Evergreenlbh Evergreenlbh writes: Looks like another great book from the authors. I first borrowed from the library and then purchased their previous book, "Green From the Ground Up". I'd love to have a copy of their new book to refer to as we proceed through the design and building process for our new passive solar, super insulated house. With the new house, we are working toward a ZEH by having a good designer who is keyed into the ZEH process, being very involved in the design and construction process and planning to meet with all of the subs so they understand what we want and need in the new house. Our current home is passive solar, super insulated and built with the best technology from 1986. We've enjoyed living here and, most of all, writing very small checks to the propane company each month as compared to our neighbors.
Posted: 3:01 pm on May 13th

humperdink humperdink writes: The authors state that most windows are installed incorrectly. This is not surprising to me, as I see many examples of sloppy work in my own home that was built in 1987. How useful are thermodynamic fine points when the people doing the work don't care or are not trained properly, and doesn't this point out the need for greater attention to these matters by local building inspectors?
Posted: 12:45 pm on May 13th

Jasper_50 Jasper_50 writes: I am finally on board for "green energy" after listening to the pros and cons arguments for years. Having the project pay you instead of the other way around is certainly the way to go. The novel idea is way beyond what I could have hoped for. Sign me up.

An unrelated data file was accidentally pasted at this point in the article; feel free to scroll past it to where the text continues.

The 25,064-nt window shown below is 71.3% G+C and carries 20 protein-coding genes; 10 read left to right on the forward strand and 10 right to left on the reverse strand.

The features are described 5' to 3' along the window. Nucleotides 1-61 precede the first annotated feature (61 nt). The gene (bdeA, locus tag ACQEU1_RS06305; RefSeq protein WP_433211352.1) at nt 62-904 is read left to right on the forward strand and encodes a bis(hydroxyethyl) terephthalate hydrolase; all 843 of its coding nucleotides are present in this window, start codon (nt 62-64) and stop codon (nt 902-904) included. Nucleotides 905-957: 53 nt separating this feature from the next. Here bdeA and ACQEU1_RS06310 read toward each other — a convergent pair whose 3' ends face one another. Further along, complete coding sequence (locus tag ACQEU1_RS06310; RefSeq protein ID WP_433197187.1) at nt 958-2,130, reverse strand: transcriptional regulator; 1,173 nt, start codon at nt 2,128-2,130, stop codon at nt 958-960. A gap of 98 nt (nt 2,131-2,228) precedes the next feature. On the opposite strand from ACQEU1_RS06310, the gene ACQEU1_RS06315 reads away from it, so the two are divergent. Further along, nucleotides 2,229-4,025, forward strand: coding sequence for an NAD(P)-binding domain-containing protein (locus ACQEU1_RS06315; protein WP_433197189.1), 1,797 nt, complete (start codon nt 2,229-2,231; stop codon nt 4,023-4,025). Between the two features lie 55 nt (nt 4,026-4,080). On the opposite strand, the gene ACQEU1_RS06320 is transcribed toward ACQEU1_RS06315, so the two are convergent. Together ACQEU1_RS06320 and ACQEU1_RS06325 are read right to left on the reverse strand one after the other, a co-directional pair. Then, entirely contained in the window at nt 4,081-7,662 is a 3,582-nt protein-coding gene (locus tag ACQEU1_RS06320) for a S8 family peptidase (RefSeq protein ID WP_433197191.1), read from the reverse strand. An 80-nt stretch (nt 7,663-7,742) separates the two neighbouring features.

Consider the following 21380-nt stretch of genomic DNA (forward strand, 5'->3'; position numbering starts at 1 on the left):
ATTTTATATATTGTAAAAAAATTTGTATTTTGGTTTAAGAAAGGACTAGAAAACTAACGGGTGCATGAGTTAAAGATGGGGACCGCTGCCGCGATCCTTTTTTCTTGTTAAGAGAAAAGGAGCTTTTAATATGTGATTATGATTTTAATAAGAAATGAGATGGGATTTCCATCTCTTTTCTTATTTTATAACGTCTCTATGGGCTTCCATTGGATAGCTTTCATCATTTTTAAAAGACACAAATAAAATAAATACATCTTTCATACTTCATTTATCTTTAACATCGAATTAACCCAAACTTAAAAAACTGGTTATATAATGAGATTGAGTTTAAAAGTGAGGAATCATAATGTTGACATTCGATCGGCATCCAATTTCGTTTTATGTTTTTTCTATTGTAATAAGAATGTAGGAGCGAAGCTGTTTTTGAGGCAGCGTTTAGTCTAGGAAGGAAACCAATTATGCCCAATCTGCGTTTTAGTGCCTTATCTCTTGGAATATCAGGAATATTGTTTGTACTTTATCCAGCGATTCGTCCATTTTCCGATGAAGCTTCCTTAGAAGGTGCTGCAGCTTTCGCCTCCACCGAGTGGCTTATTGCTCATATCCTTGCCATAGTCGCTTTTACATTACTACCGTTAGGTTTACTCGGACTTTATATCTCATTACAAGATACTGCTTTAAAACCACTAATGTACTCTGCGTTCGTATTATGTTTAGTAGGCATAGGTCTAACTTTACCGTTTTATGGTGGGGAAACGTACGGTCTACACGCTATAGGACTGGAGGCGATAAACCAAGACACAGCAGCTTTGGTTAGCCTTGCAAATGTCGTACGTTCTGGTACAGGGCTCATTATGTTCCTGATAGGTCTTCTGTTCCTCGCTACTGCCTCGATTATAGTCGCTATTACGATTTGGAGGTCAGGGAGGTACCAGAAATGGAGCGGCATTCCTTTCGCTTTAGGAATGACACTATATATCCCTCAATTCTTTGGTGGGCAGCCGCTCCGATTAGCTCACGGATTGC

Posted: 12:12 pm on May 13th

kengorman kengorman writes: Someday all my homes will be ZEH. Air sealing insulating is the key....orientation.....we have been offering and implimenting these upgrades for years. Products will become more energywise and more mainstream purchases. Manufacturers are on the fast track with R & D. to replace 19th century products with energywise products without increased cost. Thats when it will explode. I hope to build my first ZEH soon.
Posted: 11:38 am on May 13th

MAMArshall3 MAMArshall3 writes: We just built an energy efficient home. Now I need to figure out how to get off the grid. This book will help a lot.
Posted: 11:37 am on May 13th

bombardier bombardier writes: Great primer, I would read and comment. Would be interesting if it will contain practical applications to homes, especially the vast majority of us that live in homes built in the 70's and 80's which seem to have very little of the innovations and "energy" concerns of today.

Posted: 10:38 am on May 13th

bartbill bartbill writes: This webpage is a timely discovery for me. We need to downsize and it looks like we'll need to build a small energy efficient place to live in. Started with "A House so Small"? Starting research into what we need and want.
Posted: 10:35 pm on May 11th

JAGQueen JAGQueen writes: Looks interesting. I would happily read the book and comment on it. I would even see if it had any applicability to the historic home I am renovating...
Posted: 2:34 pm on May 11th